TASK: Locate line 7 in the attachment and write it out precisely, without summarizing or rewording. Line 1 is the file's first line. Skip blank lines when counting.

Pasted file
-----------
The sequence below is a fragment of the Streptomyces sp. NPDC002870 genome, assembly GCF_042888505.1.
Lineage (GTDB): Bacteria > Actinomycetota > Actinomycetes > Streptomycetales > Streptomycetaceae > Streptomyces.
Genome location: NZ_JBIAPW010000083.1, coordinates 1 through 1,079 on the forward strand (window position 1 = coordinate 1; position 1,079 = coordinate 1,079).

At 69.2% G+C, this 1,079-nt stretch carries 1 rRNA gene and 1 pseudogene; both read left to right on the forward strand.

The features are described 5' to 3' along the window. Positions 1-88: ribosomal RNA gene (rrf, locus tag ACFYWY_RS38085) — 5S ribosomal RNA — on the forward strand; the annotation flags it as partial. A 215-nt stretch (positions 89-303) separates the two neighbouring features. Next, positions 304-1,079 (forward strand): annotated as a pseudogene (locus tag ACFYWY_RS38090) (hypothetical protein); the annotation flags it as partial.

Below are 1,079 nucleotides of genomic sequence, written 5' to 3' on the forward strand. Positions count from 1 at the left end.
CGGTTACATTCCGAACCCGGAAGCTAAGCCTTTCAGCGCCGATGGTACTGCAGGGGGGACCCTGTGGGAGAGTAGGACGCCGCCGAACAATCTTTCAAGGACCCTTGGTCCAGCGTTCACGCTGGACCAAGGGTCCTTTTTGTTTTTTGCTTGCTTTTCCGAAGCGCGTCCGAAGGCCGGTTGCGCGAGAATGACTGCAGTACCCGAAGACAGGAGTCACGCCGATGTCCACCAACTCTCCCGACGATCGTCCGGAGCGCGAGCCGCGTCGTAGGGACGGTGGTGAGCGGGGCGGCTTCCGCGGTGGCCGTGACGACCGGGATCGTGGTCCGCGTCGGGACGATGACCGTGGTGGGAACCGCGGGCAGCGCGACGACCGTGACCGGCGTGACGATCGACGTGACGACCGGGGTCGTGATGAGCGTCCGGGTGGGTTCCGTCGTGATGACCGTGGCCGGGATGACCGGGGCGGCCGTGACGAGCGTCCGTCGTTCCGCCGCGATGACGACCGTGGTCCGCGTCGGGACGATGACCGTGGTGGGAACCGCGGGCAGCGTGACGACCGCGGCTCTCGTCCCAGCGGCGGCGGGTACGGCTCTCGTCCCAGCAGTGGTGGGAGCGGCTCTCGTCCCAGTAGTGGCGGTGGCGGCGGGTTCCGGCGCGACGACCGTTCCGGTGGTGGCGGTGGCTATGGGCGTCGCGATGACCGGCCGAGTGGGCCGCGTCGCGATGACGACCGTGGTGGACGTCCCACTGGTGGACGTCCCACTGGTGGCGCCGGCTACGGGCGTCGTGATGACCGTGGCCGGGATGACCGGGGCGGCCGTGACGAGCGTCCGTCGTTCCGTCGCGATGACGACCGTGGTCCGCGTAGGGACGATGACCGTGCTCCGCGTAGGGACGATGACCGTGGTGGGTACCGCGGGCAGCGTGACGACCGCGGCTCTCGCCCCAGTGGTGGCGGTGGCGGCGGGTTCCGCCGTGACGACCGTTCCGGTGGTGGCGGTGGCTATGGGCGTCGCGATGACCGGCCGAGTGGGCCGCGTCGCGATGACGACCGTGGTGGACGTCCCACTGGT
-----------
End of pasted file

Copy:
CGGTTACATTCCGAACCCGGAAGCTAAGCCTTTCAGCGCCGATGGTACTGCAGGGGGGACCCTGTGGGAGAGTAGGACGCCGCCGAACAATCTTTCAAGGACCCTTGGTCCAGCGTTCACGCTGGACCAAGGGTCCTTTTTGTTTTTTGCTTGCTTTTCCGAAGCGCGTCCGAAGGCCGGTTGCGCGAGAATGACTGCAGTACCCGAAGACAGGAGTCACGCCGATGTCCACCAACTCTCCCGACGATCGTCCGGAGCGCGAGCCGCGTCGTAGGGACGGTGGTGAGCGGGGCGGCTTCCGCGGTGGCCGTGACGACCGGGATCGTGGTCCGCGTCGGGACGATGACCGTGGTGGGAACCGCGGGCAGCGCGACGACCGTGACCGGCGTGACGATCGACGTGACGACCGGGGTCGTGATGAGCGTCCGGGTGGGTTCCGTCGTGATGACCGTGGCCGGGATGACCGGGGCGGCCGTGACGAGCGTCCGTCGTTCCGCCGCGATGACGACCGTGGTCCGCGTCGGGACGATGACCGTGGTGGGAACCGCGGGCAGCGTGACGACCGCGGCTCTCGTCCCAGCGGCGGCGGGTACGGCTCTCGTCCCAGCAGTGGTGGGAGCGGCTCTCGTCCCAGTAGTGGCGGTGGCGGCGGGTTCCGGCGCGACGACCGTTCCGGTGGTGGCGGTGGCTATGGGCGTCGCGATGACCGGCCGAGTGGGCCGCGTCGCGATGACGACCGTGGTGGACGTCCCACTGGTGGACGTCCCACTGGTGGCGCCGGCTACGGGCGTCGTGATGACCGTGGCCGGGATGACCGGGGCGGCCGTGACGAGCGTCCGTCGTTCCGTCGCGATGACGACCGTGGTCCGCGTAGGGACGATGACCGTGCTCCGCGTAGGGACGATGACCGTGGTGGGTACCGCGGGCAGCGTGACGACCGCGGCTCTCGCCCCAGTGGTGGCGGTGGCGGCGGGTTCCGCCGTGACGACCGTTCCGGTGGTGGCGGTGGCTATGGGCGTCGCGATGACCGGCCGAGTGGGCCGCGTCGCGATGACGACCGTGGTGGACGTCCCACTGGT